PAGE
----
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The Assessment Process

Was your first reaction, "What, I have to see a psychologist as part of the job hiring process?"

We recognize that there is often some anxiety and confusion associated with being asked to see an Industrial Psychologist. Therefore, we start each assessment with an overview of the process with the candidate. The overview explains the steps in the process, the objectives for the day, and the potential benefits of the experience to the individual. Once these subjects are covered, most people relax and approach the assessment with some personal curiosity regarding what the results will tell them about themselves.

The process has three components that are described below.


The personal interview is perhaps the most important part of the assessment process in terms of understanding candidates on a personal level, and it focuses on their background, education and work history.


Most people experience some anxiety over the prospect of being tested and having their performance evaluated. To allay their concerns, we explain to participants that the assessment tests are not of the "pass-fail" variety. Participants take several tests, depending on the level and the nature of the position. These tests include personality measures, analytical tests (both timed and untimed) and self-evaluations.


It is our belief that each participant can benefit from the assessment process and can gain insight into their strengths and weaknesses. Toward that goal, we review the assessment results with each participant. We also review with the participant how he or she will be described to the company. We want participants to feel they will be described in a manner that is both fair and consistent with their self-views. Our experience has shown that the feedback session is a very positive experience for participants.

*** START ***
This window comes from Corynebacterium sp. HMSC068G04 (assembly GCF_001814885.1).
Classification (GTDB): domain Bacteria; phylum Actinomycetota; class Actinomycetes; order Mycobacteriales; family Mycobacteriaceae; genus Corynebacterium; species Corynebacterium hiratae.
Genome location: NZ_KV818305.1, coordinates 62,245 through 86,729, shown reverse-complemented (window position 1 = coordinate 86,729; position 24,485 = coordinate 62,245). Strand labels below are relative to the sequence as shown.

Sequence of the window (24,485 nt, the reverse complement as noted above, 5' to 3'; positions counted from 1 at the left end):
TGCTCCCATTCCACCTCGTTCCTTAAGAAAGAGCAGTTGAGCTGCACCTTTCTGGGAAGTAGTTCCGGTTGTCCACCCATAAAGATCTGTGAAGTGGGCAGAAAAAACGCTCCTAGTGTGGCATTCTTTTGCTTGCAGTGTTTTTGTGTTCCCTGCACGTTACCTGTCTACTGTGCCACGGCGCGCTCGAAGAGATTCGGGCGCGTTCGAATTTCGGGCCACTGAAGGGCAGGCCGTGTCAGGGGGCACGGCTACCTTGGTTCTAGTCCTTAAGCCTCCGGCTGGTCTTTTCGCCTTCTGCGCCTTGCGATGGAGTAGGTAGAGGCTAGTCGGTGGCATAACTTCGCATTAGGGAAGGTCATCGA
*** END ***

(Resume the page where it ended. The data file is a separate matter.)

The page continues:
Reporting the Results

Results are provided to the company in two forms. First, a verbal report is given to the appropriate person within the company if there is a need for immediate information. This might occur, for example, if the results were needed for a quick decision concerning an offer of employment.

In all cases, a written report summarizing the results is mailed to the company. The reports focus on identifying those characteristics that could be considered assets or strengths for the individual, as well as identifying those areas that are in need of development. There are typically more assets than liabilities. Whether a particular characteristic is a strength or a liability is influenced by the demands of a particular position or the culture of a particular company. A characteristic that is an asset for one position may be a liability for another position.

Reports are generally three pages in length and are broken up into the following categories:

+   Major Assets
+   Developmental Needs
+   Summary and Recommendations

Here is what prior candidates have said about our assessment process:

92% say that the office staff are friendly and helpful.

97% say that the psychologists are professional.

Quotes from prior candidates:

+   I never did this before and was nervous beforehand.
+   Eager to see the results.
+   I felt that the assessment was insightful and accurate. The staff was very helpful and friendly.
+   The setting was comfortable and relaxed.
+   I enjoyed learning about my strengths/weaknesses.
+   Efficient process. No time was wasted.
+   Rapid turnaround of results.
+   I thought it was an interesting process overall and enjoyed the feedback.

Contact and Travel Information to our Buckhead offices

E-mail: info@ConsultingPG.com